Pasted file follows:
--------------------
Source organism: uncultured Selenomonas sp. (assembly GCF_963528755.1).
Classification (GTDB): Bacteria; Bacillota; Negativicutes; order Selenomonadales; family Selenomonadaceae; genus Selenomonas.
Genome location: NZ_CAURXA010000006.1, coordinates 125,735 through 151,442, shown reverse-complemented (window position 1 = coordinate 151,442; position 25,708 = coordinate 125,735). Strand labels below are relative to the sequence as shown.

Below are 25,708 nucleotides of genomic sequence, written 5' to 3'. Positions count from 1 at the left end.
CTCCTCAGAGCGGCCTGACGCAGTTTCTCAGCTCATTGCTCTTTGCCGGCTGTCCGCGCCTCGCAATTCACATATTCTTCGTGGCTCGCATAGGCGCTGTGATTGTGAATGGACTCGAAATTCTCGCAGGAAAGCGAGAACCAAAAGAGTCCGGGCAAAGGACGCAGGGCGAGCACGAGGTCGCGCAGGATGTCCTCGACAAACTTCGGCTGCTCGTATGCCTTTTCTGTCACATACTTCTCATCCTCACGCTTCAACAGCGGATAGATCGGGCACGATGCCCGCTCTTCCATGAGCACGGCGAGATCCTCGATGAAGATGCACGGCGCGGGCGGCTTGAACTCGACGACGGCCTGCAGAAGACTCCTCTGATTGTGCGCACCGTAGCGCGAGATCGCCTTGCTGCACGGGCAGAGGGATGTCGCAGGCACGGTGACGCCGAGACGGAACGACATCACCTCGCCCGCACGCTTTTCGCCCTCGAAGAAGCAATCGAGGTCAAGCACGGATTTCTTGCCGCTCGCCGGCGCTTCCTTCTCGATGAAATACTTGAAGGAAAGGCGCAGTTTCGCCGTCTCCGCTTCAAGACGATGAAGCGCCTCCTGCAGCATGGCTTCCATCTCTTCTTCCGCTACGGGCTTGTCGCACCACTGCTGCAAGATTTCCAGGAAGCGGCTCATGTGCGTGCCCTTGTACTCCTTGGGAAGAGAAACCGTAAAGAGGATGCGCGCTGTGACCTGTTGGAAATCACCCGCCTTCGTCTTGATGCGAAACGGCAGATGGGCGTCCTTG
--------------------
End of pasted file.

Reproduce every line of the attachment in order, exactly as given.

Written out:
Source organism: uncultured Selenomonas sp. (assembly GCF_963528755.1).
Classification (GTDB): Bacteria; Bacillota; Negativicutes; order Selenomonadales; family Selenomonadaceae; genus Selenomonas.
Genome location: NZ_CAURXA010000006.1, coordinates 125,735 through 151,442, shown reverse-complemented (window position 1 = coordinate 151,442; position 25,708 = coordinate 125,735). Strand labels below are relative to the sequence as shown.

Below are 25,708 nucleotides of genomic sequence, written 5' to 3'. Positions count from 1 at the left end.
CTCCTCAGAGCGGCCTGACGCAGTTTCTCAGCTCATTGCTCTTTGCCGGCTGTCCGCGCCTCGCAATTCACATATTCTTCGTGGCTCGCATAGGCGCTGTGATTGTGAATGGACTCGAAATTCTCGCAGGAAAGCGAGAACCAAAAGAGTCCGGGCAAAGGACGCAGGGCGAGCACGAGGTCGCGCAGGATGTCCTCGACAAACTTCGGCTGCTCGTATGCCTTTTCTGTCACATACTTCTCATCCTCACGCTTCAACAGCGGATAGATCGGGCACGATGCCCGCTCTTCCATGAGCACGGCGAGATCCTCGATGAAGATGCACGGCGCGGGCGGCTTGAACTCGACGACGGCCTGCAGAAGACTCCTCTGATTGTGCGCACCGTAGCGCGAGATCGCCTTGCTGCACGGGCAGAGGGATGTCGCAGGCACGGTGACGCCGAGACGGAACGACATCACCTCGCCCGCACGCTTTTCGCCCTCGAAGAAGCAATCGAGGTCAAGCACGGATTTCTTGCCGCTCGCCGGCGCTTCCTTCTCGATGAAATACTTGAAGGAAAGGCGCAGTTTCGCCGTCTCCGCTTCAAGACGATGAAGCGCCTCCTGCAGCATGGCTTCCATCTCTTCTTCCGCTACGGGCTTGTCGCACCACTGCTGCAAGATTTCCAGGAAGCGGCTCATGTGCGTGCCCTTGTACTCCTTGGGAAGAGAAACCGTAAAGAGGATGCGCGCTGTGACCTGTTGGAAATCACCCGCCTTCGTCTTGATGCGAAACGGCAGATGGGCGTCCTTG